- Reduce costs and save time – A terminology guide makes clear which terms to use and which to avoid. As a consequence, the editing and reviewing process is faster, as there will be fewer corrections and clarifications, and the quality assessments will be shorter, saving time and money. The same holds true for the translation and localisation process. A translation team should only use the approved translations for the corresponding source terms, which increases efficiency as it reduces the time needed to research technical terms and results in lower costs if the terms are already stored in a termbase or a translation memory and can be leveraged. Additionally, it will decrease the time and effort for editing and proofreading the translations as the terms should remain the same throughout the documents. Terminology management also helps to avoid external costs as it contributes to ensuring the compliance of your products, having clear technical documentation conforming to the regulations, improving legal certainty (e.g. relating to product liability), avoiding costs associated with regulatory and trademark issues, as well as reducing internal costs as there will be fewer misunderstandings, help desk costs, etc.
- Create a clear brand voice – Clearly defined terminology can also help to promote brand and corporate identity, and it can help your team members and customers understand the brand’s voice. It is crucial that an organisation has a clear voice for its brand. Well-defined terminology offers potential for competitive advantages thanks to specific company language, in contrast to that of the competition, which can result in more revenue due to information quality, image, branding, SEO, findability, global recognition, etc.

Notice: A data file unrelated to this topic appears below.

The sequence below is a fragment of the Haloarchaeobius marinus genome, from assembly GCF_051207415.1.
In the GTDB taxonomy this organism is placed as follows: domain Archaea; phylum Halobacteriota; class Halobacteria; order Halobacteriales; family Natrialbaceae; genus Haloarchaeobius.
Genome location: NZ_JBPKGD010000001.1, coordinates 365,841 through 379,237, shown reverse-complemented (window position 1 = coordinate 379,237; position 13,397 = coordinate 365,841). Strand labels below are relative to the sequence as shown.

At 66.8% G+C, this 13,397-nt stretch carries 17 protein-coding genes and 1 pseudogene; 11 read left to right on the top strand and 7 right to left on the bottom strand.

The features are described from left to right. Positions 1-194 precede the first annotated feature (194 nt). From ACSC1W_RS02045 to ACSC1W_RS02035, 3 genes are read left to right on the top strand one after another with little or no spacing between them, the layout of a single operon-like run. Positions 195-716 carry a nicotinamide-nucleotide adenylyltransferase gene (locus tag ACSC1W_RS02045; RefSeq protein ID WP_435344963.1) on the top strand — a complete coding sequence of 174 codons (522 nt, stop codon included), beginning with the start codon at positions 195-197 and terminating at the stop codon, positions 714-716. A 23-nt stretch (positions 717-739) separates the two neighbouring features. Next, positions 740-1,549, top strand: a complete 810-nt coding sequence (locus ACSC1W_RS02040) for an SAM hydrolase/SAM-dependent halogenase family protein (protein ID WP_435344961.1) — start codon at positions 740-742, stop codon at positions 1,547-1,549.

- Promote knowledge transfer and improve customer satisfaction – Clear terminology promotes effective knowledge transfer and sharing within the company, facilitates the creation of user-friendly documentation for customers, optimises the usability of your products, and increases customer satisfaction because the information is clear, which in turn reduces the number of support calls and customer complaints.
The results of terminology work
According to the 2017 TermNet survey on terminology, the biggest challenges in terminology management in organisations are lack of resources and lack of awareness of its importance. However, if you invest in terminology management, you will have clearly defined concepts with prescribed terms in all languages, you will improve compliance with standards and legal requirements, and your terminology will be centrally-managed, up-to-date, comprehensive, used across departments and products, and available throughout and beyond the organisation as necessary.
Terminology is a basic building block for quality. It plays a crucial role in the translation and localisation process. Once you have your terminology defined, it will help you create a more accurate and consistent localised version of your product or documentation. Well-designed terminology can reduce costs and shorten the time spent not only on communication within the different departments, but also the time spent on translation and quality assurance, because the translator does not have to spend a long time researching technical terms. The translation costs will also be reduced, since the existing terminology can be used for subsequent jobs as well. Terminology management can also promote a more unified company brand, improve customer satisfaction and attract more customers. Do you already invest in terminology management? Do you have a strategy for terminology management in place?
Image source: Pisit Heng | Unsplash